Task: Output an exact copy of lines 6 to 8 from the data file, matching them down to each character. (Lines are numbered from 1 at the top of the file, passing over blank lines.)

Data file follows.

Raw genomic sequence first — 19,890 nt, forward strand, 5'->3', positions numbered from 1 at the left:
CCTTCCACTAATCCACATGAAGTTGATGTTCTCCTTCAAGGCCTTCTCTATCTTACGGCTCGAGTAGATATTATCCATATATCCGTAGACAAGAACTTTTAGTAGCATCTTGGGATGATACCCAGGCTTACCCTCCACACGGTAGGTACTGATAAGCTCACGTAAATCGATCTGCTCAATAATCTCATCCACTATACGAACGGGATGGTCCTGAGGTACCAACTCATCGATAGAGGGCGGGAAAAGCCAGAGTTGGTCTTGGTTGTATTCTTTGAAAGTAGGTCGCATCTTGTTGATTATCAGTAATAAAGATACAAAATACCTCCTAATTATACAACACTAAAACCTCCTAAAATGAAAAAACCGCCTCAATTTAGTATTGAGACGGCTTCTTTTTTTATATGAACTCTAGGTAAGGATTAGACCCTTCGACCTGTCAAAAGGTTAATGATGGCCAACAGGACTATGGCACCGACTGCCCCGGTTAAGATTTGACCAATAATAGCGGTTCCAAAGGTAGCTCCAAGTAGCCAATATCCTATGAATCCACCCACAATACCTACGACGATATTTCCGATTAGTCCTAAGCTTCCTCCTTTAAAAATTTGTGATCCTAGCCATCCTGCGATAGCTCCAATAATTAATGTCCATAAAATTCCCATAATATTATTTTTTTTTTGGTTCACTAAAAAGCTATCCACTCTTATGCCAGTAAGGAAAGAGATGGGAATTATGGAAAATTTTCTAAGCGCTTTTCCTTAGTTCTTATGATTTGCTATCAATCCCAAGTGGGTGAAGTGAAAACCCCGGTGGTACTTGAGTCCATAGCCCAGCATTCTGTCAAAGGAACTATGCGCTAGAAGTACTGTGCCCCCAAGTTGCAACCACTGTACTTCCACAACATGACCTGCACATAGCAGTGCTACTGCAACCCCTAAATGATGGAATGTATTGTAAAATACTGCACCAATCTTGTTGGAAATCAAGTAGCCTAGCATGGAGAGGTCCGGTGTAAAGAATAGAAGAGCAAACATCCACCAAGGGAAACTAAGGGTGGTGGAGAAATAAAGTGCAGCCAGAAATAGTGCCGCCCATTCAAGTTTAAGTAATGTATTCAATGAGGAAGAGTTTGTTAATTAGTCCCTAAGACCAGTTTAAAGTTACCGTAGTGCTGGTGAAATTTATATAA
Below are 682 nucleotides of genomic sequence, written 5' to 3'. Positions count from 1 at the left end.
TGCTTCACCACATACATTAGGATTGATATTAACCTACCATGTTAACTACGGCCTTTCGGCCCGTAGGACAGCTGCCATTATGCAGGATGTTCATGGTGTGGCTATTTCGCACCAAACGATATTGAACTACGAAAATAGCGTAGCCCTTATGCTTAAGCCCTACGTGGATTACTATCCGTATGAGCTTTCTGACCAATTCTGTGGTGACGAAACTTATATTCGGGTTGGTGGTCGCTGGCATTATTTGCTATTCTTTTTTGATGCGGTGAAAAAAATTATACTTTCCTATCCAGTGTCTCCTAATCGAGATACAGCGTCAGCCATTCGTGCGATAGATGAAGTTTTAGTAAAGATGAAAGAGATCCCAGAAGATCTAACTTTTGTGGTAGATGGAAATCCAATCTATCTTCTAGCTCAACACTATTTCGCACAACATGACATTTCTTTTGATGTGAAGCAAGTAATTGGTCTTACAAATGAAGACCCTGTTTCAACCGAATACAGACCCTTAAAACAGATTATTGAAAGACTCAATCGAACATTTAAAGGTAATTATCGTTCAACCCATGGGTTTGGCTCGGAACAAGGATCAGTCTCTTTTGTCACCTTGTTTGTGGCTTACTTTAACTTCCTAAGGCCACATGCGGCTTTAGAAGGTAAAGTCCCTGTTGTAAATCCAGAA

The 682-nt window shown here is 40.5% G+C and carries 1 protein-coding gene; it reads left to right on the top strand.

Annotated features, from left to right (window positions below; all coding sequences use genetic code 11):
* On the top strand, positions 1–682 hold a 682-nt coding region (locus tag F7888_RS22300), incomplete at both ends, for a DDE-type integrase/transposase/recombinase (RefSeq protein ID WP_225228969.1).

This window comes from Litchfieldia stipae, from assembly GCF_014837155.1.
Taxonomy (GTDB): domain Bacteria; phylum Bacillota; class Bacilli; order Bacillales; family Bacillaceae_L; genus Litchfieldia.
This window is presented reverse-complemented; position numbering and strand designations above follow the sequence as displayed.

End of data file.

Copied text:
Annotated features, from left to right (window positions below; all coding sequences use genetic code 11):
* On the top strand, positions 1–682 hold a 682-nt coding region (locus tag F7888_RS22300), incomplete at both ends, for a DDE-type integrase/transposase/recombinase (RefSeq protein ID WP_225228969.1).

This window comes from Litchfieldia stipae, from assembly GCF_014837155.1.